Are You Making a Sale or Making a Client for the Long Haul?

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Let's face it, a major challenge to the sales process is that it is often difficult to put the time and energy that goes into developing quality, long-standing relationships with every potential customer. More often, it is much easier to service the customer, make the sale, or accept their rejection and move on. Achieving and surpassing your goals determines success, not the 'warm and fuzzies' of building a relationship with prospects and clients, right? Wrong!

If you continually strive to build a relationship with potential or current clients, you'll find that even the toughest objections may not be the end of the relationship. Today's marketplace presents aggressive quotas and almost impossible deadlines. In that kind of environment, many salespeople focus on numbers of prospective clients rather than focusing on the quality of each relationship. For many sales professionals, thinking long term on a customer-to-customer basis does not seem to be worth the time. It can often be more difficult to think of what the customer could potentially purchase, who the customer could refer in the future or how long the customer may stay with the company.

The trick is, the sales strategy does not have to be an either/or plan. It is a proactive decision to have this long-term mindset before you speak with any prospective clients. To clarify this sales position, the following questions are imperative to ask:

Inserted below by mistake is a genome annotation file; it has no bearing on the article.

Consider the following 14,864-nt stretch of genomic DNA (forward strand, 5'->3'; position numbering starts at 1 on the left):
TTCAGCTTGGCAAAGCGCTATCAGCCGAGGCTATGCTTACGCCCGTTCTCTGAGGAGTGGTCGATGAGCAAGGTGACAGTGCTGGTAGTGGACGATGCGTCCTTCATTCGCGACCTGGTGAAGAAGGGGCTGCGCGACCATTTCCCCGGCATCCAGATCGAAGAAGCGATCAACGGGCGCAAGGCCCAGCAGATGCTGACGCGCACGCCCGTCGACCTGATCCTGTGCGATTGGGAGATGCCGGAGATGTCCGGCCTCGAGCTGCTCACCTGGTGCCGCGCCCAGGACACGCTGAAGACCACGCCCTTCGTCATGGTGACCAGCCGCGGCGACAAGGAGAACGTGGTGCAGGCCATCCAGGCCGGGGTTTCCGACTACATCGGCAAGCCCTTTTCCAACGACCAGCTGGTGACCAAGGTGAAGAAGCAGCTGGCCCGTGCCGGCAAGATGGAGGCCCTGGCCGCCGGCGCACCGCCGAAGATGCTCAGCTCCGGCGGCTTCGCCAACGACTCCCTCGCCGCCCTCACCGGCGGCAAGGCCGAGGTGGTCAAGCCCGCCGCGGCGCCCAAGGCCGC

Are you making a sale or making a customer for life?
Sara, a pharmaceutical sales representative hoped that her repeated visits to this doctor's office would eventually pay off, just like all the others. When she walked into this office today, she was met with a great amount of resistance. The nurse asked her to leave samples without the doctor's signature, a practice against Sara's company's (and personal) code of ethics. She stood her ground, upheld the code and disappointedly left the doctor's office, thinking she just lost a potentially large account. Eventually she was able to get past this rejection and change her focus to view this office as a long-term customer. Suddenly, this was just one objection that she had to find a way around. She persisted in visiting that office and eventually was asked to leave samples while she witnessed the doctor's signature.

Tip #1: Be proactive; envision successful long-term relationships with each and every client. How do you view your client relationships? Do you focus on that one large sale? Do you look at them as a lifelong customer? How you see this relationship can directly impact how you overcome objections. How you overcome objections directly impacts how successful you become!

Are your needs the same as the clients' needs?
Matt was in the market for a patio for his hew home. He kept negotiating with the contractor, trying to get a better price. They were both within $500, Matt knew if the price came down $500 he would be within his budget and would be comfortable moving forward. The contractor's position was, "We can't go down another $500 but we will throw in a fire pit." Neither Matt nor his wife had expressed interest in a fire pit even though it was a popular feature at the time. Matt could not be convinced, even after the offer was repeated.